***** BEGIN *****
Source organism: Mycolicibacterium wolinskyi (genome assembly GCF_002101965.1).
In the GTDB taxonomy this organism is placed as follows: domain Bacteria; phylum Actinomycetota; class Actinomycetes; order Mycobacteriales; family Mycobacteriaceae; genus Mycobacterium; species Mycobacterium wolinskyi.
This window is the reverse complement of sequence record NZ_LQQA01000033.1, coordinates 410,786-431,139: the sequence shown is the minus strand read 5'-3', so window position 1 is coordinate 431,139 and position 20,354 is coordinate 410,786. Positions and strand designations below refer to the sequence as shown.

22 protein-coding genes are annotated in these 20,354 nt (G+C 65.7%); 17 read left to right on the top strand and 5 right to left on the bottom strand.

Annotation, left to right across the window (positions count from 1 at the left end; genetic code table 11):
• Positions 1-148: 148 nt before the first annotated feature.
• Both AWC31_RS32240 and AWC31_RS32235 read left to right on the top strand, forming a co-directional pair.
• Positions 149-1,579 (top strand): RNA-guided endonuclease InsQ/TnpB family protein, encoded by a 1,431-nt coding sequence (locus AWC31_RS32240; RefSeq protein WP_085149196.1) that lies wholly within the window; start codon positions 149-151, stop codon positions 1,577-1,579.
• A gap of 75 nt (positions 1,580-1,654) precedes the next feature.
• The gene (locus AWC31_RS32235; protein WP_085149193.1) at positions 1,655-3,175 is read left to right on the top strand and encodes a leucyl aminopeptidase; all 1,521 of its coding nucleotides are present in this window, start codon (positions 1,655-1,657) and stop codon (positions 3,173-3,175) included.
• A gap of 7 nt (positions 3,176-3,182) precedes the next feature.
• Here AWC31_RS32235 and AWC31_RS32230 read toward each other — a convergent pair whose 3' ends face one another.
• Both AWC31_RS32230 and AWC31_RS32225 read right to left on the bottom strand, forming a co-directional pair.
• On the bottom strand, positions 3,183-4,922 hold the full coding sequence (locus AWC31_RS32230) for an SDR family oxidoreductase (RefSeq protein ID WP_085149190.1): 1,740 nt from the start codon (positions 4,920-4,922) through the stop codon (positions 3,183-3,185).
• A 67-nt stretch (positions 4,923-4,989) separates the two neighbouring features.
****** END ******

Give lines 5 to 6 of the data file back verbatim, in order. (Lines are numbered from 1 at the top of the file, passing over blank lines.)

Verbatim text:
Annotation, left to right across the window (positions count from 1 at the left end; genetic code table 11):
• Positions 1-148: 148 nt before the first annotated feature.